Why frighten them needlessly? None of these horrors will ever threaten Columbia City Station!

      Incidentally, John B, rare good point about linear urban centers. Back in the days when average urban dweller had subways and streetcars but no car, most neighborhood business did door-to-door delivery. So baggage car on LINK may not be needed. Might really be good if airlines could deliver luggage to hotels.

      Mark Dublin

      1. “Oh, to live to see the day when Westlake Station becomes a major bastion for the long-dormant forces of democracy!”

        Forgotten the WTO protests?

  10. Let me put in a plug for Thai Recipe, a small (10 tables +/-) just a few steps north of Mount Baker Station. It’s on the end of a small aging strip mall, with Domino’s Pizza at the other end.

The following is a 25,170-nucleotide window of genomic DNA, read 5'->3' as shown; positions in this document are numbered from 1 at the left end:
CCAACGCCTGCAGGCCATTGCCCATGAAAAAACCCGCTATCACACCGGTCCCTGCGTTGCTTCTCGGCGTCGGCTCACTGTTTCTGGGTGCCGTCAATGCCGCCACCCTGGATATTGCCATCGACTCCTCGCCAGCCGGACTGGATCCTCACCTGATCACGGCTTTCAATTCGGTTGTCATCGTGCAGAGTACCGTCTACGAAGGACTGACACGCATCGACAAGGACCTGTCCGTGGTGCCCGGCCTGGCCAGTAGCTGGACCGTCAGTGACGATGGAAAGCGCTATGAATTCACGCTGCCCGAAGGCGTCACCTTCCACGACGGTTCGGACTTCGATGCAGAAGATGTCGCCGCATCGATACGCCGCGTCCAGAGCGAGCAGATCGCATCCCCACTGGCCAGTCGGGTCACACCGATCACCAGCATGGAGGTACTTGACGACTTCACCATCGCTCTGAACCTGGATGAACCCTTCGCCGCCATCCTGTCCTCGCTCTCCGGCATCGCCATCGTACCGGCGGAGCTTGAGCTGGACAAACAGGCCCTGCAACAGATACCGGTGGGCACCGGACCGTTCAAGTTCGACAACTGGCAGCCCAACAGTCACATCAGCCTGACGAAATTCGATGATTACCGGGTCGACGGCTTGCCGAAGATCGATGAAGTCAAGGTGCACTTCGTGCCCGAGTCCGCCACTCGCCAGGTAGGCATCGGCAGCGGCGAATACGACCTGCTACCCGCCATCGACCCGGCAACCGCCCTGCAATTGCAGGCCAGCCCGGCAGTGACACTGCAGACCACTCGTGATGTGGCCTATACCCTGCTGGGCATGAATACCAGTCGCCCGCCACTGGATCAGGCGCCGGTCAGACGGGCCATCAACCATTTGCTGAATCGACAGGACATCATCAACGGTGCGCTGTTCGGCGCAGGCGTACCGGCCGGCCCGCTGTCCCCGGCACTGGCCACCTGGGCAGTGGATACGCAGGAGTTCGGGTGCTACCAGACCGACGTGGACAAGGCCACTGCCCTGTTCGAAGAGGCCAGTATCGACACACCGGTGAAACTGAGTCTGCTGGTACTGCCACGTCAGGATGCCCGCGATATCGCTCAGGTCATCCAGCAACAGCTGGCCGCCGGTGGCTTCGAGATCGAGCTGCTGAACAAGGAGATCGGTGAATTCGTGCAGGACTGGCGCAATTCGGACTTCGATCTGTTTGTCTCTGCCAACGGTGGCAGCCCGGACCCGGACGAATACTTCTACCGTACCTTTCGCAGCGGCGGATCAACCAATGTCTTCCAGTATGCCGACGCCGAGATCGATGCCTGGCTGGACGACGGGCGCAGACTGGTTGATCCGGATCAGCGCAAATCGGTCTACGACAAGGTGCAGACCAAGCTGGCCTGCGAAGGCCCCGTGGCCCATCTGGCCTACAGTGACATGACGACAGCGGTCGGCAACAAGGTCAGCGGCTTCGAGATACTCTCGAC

A great little neighborhood Thai place, with tasty food at very reasonable prices.

    1. Agreed!

      BTW, if you are a football (i.e. soccer) fan, the Ibex Cafe, just south of MBS, is the place to go for big screens and big Ethiopian platters, with non-stop Barclay’s Premier League, Serie A, La Liga, Champs League, etc.

      Both Thai Recipe and Ibex are great for vegetarians.

      Only thing is, they coordinate their schedules about as well as Metro and ST do. They are both closed on Tuesdays.

      1. Oh, and the Cafe Ibex has a bar area, so if we wanted to do an all-ages meetup there, drinkers and minors alike could be accommodated. They have a back room where I can sometimes hear Ethiopian disco music (I guess that’s what it is) and see lights shining off a hanging ball. They’d probably be overjoyed to give us that space for an evening.

    2. I hit Thai recipe on the way home sometimes. It is only one light rail stop away, so I can call them as I’m walking to Beacon Hill station, and by the time I’m there, they are packaging up my order. Food is pretty good too.